Concealed by the wider process of ‘academisation’ of state schools in England and going largely unnoticed, is the biggest surge of religious influence in our education system in a generation.
Take an example from only a few months ago. In March the Church of England announced plans to form a multi-academy trust (MAT) (a group of academies that are legally one organisation) containing just one of its own religious primary schools and four other primary schools. The Church will only be responsible for one out of the five schools in the MAT, but because of a deal stitched up with the Government, in such cases it is entitled to fill a majority of the seats on the trust’s board and so have ultimate control over the running of all five schools. If the plans go ahead (and there is nothing in law to stop that from happening) the Church will be running five schools where before it was only running one. No wonder local councillors have described the move as a ‘takeover’.
MATs that contain both religious and other schools are called ‘mixed MATs’. Given seats on a trust’s board, whether a majority or not, religious bodies are able to influence school life across all the academies in a mixed MAT in an alarming variety of ways. One doesn’t have to have too vivid an imagination to anticipate the kind of problems that will arise with Christian and Muslim religious organisations now running mixed MATs and setting the religious education syllabus for schools that previously were not religious.
Then there’s collective worship – the anachronistic and discriminatory legal requirement that all schools, whether religious or not, should force their children to pray every day. For obvious reasons.
Many non-church schools choose not to adhere to the requirement, but you can be pretty sure this changes quite quickly when a school finds itself run by a religious organisation. And that’s not to mention Sex and Relationships Education too, which is left entirely to the discretion of the academy and its trust.
It would be wrong, of course, to suspect that everyone involved in education on behalf of religious organisations has ulterior motives. A great many simply want to do the best by the children in their schools. However, there are plenty of real examples of religious influence overriding the needs and wishes of pupils and parents when ‘faith’ schools and community schools are joined.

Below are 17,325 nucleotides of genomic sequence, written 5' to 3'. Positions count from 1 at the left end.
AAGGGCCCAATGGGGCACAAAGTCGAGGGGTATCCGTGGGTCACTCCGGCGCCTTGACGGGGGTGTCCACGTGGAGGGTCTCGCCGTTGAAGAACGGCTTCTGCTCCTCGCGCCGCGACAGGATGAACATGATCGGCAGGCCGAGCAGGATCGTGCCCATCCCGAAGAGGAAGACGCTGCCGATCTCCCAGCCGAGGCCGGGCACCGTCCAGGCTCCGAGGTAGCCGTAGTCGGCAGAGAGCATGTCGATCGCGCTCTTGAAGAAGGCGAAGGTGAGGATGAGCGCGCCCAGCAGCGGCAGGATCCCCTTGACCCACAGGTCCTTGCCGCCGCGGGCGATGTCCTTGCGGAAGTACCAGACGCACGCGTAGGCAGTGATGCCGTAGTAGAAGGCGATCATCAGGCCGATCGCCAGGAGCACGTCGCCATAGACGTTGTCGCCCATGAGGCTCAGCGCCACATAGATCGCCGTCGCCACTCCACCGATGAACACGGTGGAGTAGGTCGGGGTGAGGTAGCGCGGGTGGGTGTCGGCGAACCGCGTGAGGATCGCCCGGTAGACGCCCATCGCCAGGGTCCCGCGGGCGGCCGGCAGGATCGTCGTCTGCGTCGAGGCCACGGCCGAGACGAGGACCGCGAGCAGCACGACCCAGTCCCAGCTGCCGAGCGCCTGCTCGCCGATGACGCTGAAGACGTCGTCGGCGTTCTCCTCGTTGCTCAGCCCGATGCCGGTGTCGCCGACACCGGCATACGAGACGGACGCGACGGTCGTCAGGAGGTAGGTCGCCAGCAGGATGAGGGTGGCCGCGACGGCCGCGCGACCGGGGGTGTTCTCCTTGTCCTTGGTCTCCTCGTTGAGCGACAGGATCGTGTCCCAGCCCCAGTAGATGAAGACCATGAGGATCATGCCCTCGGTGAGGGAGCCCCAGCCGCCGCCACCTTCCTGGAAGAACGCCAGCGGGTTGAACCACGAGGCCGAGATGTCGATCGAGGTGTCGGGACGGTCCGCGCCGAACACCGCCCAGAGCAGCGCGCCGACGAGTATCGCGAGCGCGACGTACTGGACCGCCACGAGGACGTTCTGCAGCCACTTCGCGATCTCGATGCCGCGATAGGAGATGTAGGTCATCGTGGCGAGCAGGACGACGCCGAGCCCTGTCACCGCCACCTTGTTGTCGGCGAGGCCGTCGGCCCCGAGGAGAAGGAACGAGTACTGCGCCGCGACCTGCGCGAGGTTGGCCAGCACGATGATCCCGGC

Just one example that we were contacted by local parents opposing was Tudor Grange, a community secondary school in Solihull. A good school with no previous religious designation or ethos that many parents chose for that very reason. After converting to an academy, it was asked by the Church of England to sponsor one of its struggling primary schools. Tudor Grange then declared itself as having a religious ethos, and the resulting affiliation agreement between Tudor Grange and the local diocese included commitments by the school to ‘seek to acknowledge the importance of spirituality and faith to our school life’. What’s more, Tudor Grange then designated both that primary school and another Church of England primary (the fifth and fifteenth nearest to Tudor Grange, incidentally) as feeder schools with priority in admissions. In doing so, Tudor Grange effectively became a religiously selective school, despite not even being designated with a religious character.
Unless robust safeguards are introduced into the terms by which religious schools and schools without a religious character can be part of the same academy trust, these kind of cases will become commonplace. Analysis published by the British Humanist Association this week has revealed that there are already 350 academies with no religious character in trusts either controlled or influenced by religious organisations, when just four or five years ago none of this was even possible. Many more are in the pipeline.
Our country is more diverse than it ever has been before, not to mention less religious, and the need for an education system that is inclusive, secular, and non-discriminatory has never been greater.
The influence of religious organisations in schools runs entirely counter to that ambition and, at the moment, so do the arrangements for multi-academy trusts. We are now in danger in England of running a nineteenth century school system for a twenty-first century population. This has to change.
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